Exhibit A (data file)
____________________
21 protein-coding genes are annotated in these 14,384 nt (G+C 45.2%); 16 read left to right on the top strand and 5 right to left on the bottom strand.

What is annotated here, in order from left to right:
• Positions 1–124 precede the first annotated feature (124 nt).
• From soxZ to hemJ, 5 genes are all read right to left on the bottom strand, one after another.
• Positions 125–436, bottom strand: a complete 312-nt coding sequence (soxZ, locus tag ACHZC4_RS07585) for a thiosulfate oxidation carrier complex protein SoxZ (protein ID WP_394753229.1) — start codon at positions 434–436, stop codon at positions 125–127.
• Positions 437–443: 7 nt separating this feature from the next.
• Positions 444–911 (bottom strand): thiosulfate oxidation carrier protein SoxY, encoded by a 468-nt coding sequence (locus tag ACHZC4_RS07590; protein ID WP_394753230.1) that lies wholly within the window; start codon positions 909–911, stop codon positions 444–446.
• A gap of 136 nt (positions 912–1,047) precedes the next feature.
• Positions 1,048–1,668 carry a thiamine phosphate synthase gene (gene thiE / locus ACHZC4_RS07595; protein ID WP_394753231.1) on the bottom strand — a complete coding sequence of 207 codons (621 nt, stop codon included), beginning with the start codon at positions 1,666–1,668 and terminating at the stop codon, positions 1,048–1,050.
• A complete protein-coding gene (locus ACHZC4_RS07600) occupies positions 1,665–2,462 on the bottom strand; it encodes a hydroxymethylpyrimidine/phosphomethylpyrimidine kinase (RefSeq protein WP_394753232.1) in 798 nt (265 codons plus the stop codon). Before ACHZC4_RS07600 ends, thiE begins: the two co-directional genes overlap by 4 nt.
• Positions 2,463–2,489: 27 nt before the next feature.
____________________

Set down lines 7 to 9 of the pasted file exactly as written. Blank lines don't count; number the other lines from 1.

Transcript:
• Positions 444–911 (bottom strand): thiosulfate oxidation carrier protein SoxY, encoded by a 468-nt coding sequence (locus tag ACHZC4_RS07590; protein ID WP_394753230.1) that lies wholly within the window; start codon positions 909–911, stop codon positions 444–446.
• A gap of 136 nt (positions 912–1,047) precedes the next feature.
• Positions 1,048–1,668 carry a thiamine phosphate synthase gene (gene thiE / locus ACHZC4_RS07595; protein ID WP_394753231.1) on the bottom strand — a complete coding sequence of 207 codons (621 nt, stop codon included), beginning with the start codon at positions 1,666–1,668 and terminating at the stop codon, positions 1,048–1,050.